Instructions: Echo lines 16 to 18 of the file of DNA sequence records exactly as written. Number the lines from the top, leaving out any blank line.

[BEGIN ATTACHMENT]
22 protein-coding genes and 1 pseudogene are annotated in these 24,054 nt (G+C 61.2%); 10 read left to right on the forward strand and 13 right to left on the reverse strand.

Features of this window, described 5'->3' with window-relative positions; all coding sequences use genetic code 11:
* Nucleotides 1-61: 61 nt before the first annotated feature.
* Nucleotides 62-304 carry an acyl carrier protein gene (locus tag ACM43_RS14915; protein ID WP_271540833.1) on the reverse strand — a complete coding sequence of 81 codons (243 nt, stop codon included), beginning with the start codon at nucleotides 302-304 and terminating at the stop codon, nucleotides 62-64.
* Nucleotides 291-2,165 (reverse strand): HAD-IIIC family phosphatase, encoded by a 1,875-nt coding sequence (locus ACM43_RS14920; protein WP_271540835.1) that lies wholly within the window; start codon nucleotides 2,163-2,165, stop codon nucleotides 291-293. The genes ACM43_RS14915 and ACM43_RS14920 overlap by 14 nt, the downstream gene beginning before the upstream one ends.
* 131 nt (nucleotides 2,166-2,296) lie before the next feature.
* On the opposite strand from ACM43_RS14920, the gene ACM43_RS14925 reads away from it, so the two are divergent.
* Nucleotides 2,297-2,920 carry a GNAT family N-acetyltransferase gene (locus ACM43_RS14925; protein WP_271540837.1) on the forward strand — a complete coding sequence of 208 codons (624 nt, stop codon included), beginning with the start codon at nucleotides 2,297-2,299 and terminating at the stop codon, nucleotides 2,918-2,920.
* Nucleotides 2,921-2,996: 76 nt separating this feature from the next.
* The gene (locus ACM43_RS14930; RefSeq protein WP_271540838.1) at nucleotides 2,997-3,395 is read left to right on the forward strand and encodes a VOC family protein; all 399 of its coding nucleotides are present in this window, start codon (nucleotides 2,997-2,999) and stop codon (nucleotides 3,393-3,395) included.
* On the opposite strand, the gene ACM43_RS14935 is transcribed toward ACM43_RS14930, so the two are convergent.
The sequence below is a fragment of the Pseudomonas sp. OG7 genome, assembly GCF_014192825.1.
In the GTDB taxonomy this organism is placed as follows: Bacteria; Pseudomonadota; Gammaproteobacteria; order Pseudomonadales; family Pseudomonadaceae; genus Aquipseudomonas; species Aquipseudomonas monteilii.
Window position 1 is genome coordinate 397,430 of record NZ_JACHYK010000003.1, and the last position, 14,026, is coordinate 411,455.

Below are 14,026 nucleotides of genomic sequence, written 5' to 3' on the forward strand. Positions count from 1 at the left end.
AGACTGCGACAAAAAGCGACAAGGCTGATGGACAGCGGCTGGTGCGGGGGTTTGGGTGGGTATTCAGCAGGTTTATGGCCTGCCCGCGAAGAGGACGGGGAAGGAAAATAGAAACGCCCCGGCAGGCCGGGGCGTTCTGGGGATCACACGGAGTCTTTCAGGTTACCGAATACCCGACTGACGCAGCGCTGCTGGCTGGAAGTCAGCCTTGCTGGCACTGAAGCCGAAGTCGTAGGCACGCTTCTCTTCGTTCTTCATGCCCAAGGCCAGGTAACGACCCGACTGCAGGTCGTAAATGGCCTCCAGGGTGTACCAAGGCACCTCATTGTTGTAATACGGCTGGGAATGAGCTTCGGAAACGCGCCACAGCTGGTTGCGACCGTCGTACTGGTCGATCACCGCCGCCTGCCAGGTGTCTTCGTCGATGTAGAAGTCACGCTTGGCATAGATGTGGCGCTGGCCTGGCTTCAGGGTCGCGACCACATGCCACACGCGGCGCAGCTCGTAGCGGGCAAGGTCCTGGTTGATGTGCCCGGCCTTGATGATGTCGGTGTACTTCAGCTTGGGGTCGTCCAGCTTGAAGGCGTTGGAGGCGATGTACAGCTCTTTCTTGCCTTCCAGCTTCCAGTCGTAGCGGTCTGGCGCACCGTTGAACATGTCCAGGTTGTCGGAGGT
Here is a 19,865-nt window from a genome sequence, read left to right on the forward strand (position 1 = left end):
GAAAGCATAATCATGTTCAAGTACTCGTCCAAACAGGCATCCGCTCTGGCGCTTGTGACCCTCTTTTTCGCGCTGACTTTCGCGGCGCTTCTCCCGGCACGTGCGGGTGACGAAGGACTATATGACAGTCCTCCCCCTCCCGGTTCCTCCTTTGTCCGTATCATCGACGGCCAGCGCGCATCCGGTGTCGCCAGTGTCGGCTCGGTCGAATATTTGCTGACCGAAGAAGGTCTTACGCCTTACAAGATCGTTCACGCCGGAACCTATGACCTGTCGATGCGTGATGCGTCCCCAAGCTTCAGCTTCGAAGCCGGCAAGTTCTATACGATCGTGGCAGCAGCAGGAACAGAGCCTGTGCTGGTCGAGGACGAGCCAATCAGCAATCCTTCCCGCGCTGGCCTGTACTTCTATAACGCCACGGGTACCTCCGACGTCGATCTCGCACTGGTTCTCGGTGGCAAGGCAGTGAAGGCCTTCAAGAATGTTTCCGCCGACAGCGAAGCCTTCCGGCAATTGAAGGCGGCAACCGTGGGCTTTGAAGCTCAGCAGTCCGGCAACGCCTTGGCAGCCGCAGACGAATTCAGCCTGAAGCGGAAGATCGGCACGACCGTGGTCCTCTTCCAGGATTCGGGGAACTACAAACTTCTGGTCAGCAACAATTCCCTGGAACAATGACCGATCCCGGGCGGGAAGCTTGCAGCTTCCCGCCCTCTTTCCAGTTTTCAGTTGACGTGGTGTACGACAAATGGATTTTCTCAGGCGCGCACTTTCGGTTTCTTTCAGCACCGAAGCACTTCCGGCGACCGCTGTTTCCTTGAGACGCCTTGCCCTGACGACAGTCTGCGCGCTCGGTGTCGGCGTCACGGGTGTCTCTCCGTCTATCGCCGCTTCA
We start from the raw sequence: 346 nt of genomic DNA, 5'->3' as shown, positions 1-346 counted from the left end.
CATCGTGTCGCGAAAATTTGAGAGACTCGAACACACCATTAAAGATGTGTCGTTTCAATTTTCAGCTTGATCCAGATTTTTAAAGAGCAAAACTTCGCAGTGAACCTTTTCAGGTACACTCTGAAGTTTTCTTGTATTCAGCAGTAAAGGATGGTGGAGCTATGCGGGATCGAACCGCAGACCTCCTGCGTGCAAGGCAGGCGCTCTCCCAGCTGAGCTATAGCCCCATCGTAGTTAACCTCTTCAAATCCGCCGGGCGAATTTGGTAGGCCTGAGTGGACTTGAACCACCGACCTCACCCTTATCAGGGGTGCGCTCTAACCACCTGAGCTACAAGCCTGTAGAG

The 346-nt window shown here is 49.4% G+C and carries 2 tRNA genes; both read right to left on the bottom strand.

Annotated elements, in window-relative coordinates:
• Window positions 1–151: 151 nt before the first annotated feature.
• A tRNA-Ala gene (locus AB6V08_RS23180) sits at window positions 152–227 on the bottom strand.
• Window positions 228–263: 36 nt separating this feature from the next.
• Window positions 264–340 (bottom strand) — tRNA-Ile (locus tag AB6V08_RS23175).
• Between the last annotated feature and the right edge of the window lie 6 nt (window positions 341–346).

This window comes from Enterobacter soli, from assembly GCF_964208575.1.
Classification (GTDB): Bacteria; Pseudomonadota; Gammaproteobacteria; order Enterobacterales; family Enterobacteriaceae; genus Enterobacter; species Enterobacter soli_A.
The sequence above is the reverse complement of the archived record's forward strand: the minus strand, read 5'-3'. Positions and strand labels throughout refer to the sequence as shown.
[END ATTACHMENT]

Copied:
AGACTGCGACAAAAAGCGACAAGGCTGATGGACAGCGGCTGGTGCGGGGGTTTGGGTGGGTATTCAGCAGGTTTATGGCCTGCCCGCGAAGAGGACGGGGAAGGAAAATAGAAACGCCCCGGCAGGCCGGGGCGTTCTGGGGATCACACGGAGTCTTTCAGGTTACCGAATACCCGACTGACGCAGCGCTGCTGGCTGGAAGTCAGCCTTGCTGGCACTGAAGCCGAAGTCGTAGGCACGCTTCTCTTCGTTCTTCATGCCCAAGGCCAGGTAACGACCCGACTGCAGGTCGTAAATGGCCTCCAGGGTGTACCAAGGCACCTCATTGTTGTAATACGGCTGGGAATGAGCTTCGGAAACGCGCCACAGCTGGTTGCGACCGTCGTACTGGTCGATCACCGCCGCCTGCCAGGTGTCTTCGTCGATGTAGAAGTCACGCTTGGCATAGATGTGGCGCTGGCCTGGCTTCAGGGTCGCGACCACATGCCACACGCGGCGCAGCTCGTAGCGGGCAAGGTCCTGGTTGATGTGCCCGGCCTTGATGATGTCGGTGTACTTCAGCTTGGGGTCGTCCAGCTTGAAGGCGTTGGAGGCGATGTACAGCTCTTTCTTGCCTTCCAGCTTCCAGTCGTAGCGGTCTGGCGCACCGTTGAACATGTCCAGGTTGTCGGAGGT
Here is a 19,865-nt window from a genome sequence, read left to right on the forward strand (position 1 = left end):
GAAAGCATAATCATGTTCAAGTACTCGTCCAAACAGGCATCCGCTCTGGCGCTTGTGACCCTCTTTTTCGCGCTGACTTTCGCGGCGCTTCTCCCGGCACGTGCGGGTGACGAAGGACTATATGACAGTCCTCCCCCTCCCGGTTCCTCCTTTGTCCGTATCATCGACGGCCAGCGCGCATCCGGTGTCGCCAGTGTCGGCTCGGTCGAATATTTGCTGACCGAAGAAGGTCTTACGCCTTACAAGATCGTTCACGCCGGAACCTATGACCTGTCGATGCGTGATGCGTCCCCAAGCTTCAGCTTCGAAGCCGGCAAGTTCTATACGATCGTGGCAGCAGCAGGAACAGAGCCTGTGCTGGTCGAGGACGAGCCAATCAGCAATCCTTCCCGCGCTGGCCTGTACTTCTATAACGCCACGGGTACCTCCGACGTCGATCTCGCACTGGTTCTCGGTGGCAAGGCAGTGAAGGCCTTCAAGAATGTTTCCGCCGACAGCGAAGCCTTCCGGCAATTGAAGGCGGCAACCGTGGGCTTTGAAGCTCAGCAGTCCGGCAACGCCTTGGCAGCCGCAGACGAATTCAGCCTGAAGCGGAAGATCGGCACGACCGTGGTCCTCTTCCAGGATTCGGGGAACTACAAACTTCTGGTCAGCAACAATTCCCTGGAACAATGACCGATCCCGGGCGGGAAGCTTGCAGCTTCCCGCCCTCTTTCCAGTTTTCAGTTGACGTGGTGTACGACAAATGGATTTTCTCAGGCGCGCACTTTCGGTTTCTTTCAGCACCGAAGCACTTCCGGCGACCGCTGTTTCCTTGAGACGCCTTGCCCTGACGACAGTCTGCGCGCTCGGTGTCGGCGTCACGGGTGTCTCTCCGTCTATCGCCGCTTCA